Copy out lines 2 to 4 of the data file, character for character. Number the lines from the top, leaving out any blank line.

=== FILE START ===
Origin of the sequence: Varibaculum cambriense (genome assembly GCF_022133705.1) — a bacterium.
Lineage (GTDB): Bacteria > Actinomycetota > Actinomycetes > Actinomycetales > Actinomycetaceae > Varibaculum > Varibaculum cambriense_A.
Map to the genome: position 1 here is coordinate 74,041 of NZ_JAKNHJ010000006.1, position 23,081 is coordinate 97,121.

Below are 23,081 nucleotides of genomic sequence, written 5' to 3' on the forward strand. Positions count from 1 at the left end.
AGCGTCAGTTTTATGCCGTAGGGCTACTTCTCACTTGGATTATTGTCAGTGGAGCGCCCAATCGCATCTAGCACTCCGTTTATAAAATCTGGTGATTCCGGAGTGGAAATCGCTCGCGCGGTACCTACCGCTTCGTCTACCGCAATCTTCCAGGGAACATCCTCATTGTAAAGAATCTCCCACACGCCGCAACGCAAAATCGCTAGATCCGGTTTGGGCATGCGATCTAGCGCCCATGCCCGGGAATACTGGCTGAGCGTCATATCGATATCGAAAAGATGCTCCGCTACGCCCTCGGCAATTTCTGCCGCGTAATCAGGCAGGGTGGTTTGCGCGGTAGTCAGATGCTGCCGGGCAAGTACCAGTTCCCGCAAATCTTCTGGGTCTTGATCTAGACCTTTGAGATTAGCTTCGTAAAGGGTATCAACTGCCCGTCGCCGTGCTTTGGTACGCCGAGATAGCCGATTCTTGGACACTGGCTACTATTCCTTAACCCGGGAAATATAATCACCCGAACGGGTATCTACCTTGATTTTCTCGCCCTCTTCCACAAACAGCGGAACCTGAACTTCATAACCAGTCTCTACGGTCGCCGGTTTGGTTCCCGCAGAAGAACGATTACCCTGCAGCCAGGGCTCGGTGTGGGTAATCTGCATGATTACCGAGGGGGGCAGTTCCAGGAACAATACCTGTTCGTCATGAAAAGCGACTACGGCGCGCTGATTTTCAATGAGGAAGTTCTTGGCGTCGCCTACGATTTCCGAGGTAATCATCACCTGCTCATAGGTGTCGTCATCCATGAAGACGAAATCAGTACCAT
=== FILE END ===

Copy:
Lineage (GTDB): Bacteria > Actinomycetota > Actinomycetes > Actinomycetales > Actinomycetaceae > Varibaculum > Varibaculum cambriense_A.
Map to the genome: position 1 here is coordinate 74,041 of NZ_JAKNHJ010000006.1, position 23,081 is coordinate 97,121.

Below are 23,081 nucleotides of genomic sequence, written 5' to 3' on the forward strand. Positions count from 1 at the left end.